The Second Department, reversing Supreme Court, determined that the proof that defendant was properly served with the summons and complaint was not rebutted by the defendant’s unsubstantiated allegations:
“At a hearing to determine the validity of service of process, the burden of proving personal jurisdiction is upon the party asserting it, and that party must sustain that burden by a preponderance of the credible evidence” … .”In reviewing a determination made after a hearing, this Court’s authority is as broad as that of the hearing court, and this Court may render the determination it finds warranted by the facts, taking into account that in a close case, the hearing court had the advantage of seeing the witnesses” … .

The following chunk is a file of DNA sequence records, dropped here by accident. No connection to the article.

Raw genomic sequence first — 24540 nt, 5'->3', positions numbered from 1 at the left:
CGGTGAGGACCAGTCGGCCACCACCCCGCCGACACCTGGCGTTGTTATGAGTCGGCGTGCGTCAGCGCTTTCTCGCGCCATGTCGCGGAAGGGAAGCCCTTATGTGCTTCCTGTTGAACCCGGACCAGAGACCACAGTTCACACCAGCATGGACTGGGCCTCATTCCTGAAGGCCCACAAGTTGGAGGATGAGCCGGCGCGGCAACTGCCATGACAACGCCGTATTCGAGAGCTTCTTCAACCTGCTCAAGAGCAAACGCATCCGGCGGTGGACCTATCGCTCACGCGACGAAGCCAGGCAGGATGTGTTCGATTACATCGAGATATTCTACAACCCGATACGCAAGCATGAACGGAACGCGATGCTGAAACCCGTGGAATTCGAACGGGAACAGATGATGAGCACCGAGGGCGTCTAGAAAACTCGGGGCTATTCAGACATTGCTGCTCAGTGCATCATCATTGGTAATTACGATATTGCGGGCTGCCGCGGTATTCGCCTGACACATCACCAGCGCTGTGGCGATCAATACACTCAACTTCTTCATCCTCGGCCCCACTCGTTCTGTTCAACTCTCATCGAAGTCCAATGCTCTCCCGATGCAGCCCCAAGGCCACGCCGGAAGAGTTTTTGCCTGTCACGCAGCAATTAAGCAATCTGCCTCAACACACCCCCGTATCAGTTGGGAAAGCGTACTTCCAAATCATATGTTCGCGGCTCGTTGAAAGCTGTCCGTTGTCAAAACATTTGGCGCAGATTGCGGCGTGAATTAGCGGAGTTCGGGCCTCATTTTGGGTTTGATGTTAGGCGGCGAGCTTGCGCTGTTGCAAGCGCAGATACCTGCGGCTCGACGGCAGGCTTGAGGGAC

Here, viewing the evidence in its totality, the plaintiff met her burden of proving by a preponderance of the evidence that jurisdiction over the defendant was obtained by proper service of process … . At the hearing, the process server testified to his independent recollection of his personal delivery of the papers to a person of suitable age and discretion at the defendant’s dwelling, explained why he recalled this particular delivery, and gave testimony about the mailing. Among the exhibits the plaintiff presented at the hearing was a photograph, with a date, time, and GPS coordinates, depicting where the process server delivered the papers. The defendant’s testimony verified that the person of suitable age and discretion, as named and described in the process server’s affidavit, was consistent with the name and description of one of his co-tenants, his father. Although the defendant testified that his father was out of the country at the time of delivery, the defendant’s testimony, which was unsubstantiated and, in critical respects, without a basis of personal knowledge, was insufficient to support the determination that he was not properly served. Sturrup v Scaria, 2020 NY Slip Op 04506, Second Dept 8-12-20